But that still leaves the hard question.  How do you determine competency?  I don’t think you can figure it out in a 45 minute interview – or a 45 hour one for that matter – if the problems and work conditions are artificial.  I think the first interview should be primarily behavioral and focus on fit and then, if that looks good, the hiring entity should then pay you to come in and work for a week solving an actual problem working with the team that would be yours. This makes sense in today’s world of limited, at-will employment where everyone is really just a contractor waiting to be let go. So, in this approach, everyone gets to see how you fit in with the team, how productive you can be, how quickly you can come up to speed on a basic issue and how you actually work a problem to a solution in the true environment. This is very different from establishing that you can minimize the number of trips a farmer takes across a river with five foxes, three hens, six bag of lentils, a sewing machine and a trapeze.

I encourage you to share some of your ideas for improving the interview process.

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spaceIn the famous Aardman Animations short film “Creature Comforts“, a variety of zoo animals discuss their lives in the zoo.  A Brazilian Lion speaks at length about the virtue of the great outdoors (cf. a zoo) recalling that in Brazil “We have space“.  While space might be a great thing for Brazilian Lions, it turns out that space is a dangerous and difficult reality in path names for computer applications.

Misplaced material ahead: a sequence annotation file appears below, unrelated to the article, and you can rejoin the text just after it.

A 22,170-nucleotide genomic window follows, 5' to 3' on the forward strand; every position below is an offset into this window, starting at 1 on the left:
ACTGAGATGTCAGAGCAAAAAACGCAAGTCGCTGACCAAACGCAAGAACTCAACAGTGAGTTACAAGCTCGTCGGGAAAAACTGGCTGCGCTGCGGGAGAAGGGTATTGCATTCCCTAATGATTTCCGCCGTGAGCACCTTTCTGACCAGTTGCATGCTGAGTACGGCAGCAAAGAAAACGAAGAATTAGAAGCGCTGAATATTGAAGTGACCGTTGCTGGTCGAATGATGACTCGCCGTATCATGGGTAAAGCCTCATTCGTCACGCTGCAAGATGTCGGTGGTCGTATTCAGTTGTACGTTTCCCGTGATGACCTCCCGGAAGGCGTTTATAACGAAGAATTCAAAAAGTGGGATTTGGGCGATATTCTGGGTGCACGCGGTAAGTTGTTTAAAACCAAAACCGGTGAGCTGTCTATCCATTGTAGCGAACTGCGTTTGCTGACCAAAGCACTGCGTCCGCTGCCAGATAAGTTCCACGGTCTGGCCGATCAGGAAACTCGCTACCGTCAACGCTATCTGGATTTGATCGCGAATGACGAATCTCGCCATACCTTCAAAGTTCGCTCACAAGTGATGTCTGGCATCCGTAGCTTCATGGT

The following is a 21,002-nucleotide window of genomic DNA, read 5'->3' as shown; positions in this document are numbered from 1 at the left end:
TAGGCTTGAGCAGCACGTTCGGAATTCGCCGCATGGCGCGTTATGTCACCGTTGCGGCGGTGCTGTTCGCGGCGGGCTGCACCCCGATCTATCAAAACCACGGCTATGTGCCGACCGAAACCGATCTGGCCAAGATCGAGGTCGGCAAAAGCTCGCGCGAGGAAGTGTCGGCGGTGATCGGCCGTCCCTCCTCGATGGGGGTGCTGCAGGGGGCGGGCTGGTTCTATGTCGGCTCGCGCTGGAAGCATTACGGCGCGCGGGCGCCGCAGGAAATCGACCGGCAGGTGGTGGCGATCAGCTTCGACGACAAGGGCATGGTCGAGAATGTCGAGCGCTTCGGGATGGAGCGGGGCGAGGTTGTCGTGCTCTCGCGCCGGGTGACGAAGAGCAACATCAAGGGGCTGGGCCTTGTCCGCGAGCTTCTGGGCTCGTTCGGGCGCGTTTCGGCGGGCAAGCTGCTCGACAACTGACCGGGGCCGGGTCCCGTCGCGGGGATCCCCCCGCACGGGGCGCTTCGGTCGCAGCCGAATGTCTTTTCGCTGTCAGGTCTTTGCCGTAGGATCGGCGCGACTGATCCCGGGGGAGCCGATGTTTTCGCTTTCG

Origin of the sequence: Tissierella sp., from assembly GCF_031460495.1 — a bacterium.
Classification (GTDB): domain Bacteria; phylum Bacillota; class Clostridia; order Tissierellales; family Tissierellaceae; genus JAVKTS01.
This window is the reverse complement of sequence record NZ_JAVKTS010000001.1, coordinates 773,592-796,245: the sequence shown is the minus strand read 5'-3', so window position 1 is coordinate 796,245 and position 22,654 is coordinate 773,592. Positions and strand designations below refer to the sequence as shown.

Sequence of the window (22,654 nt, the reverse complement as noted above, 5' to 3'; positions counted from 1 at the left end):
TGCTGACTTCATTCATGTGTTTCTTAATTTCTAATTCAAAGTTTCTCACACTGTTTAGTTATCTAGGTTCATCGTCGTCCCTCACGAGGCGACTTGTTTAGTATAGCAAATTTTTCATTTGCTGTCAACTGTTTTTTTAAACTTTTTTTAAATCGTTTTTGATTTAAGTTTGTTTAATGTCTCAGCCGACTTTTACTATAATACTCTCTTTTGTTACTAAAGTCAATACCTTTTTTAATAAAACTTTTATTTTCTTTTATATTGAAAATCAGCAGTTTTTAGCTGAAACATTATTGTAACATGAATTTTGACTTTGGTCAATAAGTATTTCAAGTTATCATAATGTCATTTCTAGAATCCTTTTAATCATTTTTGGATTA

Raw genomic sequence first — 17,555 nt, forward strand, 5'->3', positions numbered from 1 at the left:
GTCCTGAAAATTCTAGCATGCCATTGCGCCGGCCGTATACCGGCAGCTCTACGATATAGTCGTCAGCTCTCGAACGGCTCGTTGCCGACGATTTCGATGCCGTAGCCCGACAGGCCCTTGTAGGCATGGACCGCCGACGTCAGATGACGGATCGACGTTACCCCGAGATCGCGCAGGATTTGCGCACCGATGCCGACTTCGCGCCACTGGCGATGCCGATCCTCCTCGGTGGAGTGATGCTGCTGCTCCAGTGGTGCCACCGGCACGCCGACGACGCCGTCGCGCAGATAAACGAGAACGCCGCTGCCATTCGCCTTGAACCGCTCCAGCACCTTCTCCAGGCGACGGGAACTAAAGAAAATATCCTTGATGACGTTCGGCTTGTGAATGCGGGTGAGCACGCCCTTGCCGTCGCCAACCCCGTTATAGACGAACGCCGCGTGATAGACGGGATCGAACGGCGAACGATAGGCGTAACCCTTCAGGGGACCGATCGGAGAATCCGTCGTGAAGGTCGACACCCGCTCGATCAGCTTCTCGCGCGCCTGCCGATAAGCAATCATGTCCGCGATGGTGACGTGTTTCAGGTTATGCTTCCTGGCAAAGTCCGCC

In a recent contract, one portion of the work involved running an existing Windows application under Cygwin. Cygwin, for the uninitiated, is an emulation of the bash shell and most standard Unix commands. It provides this functionality so you can experience Unix under Windows. The Windows application I was working on had been abandoned for several years and customer pressure finally reached a level at which maintenance and updates were required – nay, demanded. Cygwin support was required primarily for internal infrastructure reasons. The infrastructure was a testing framework – primarily comprising bash shell scripts – that ran successfully on Linux (for other applications). My job was to get the Windows application re-animated and running under the shell scripts on Cygwin.

It turns out that the Windows application had a variety of issues with spaces in path names. Actually, it had one big issue – it just didn’t work when the path names had spaces. The shell scripts had a variety of issues with spaces. Well, one big issue – they, too, just didn’t work when the path names had spaces. And it turns out that some applications and operations in Cygwin have issues with spaces, too. Well, that one big issue – they don’t like spaces.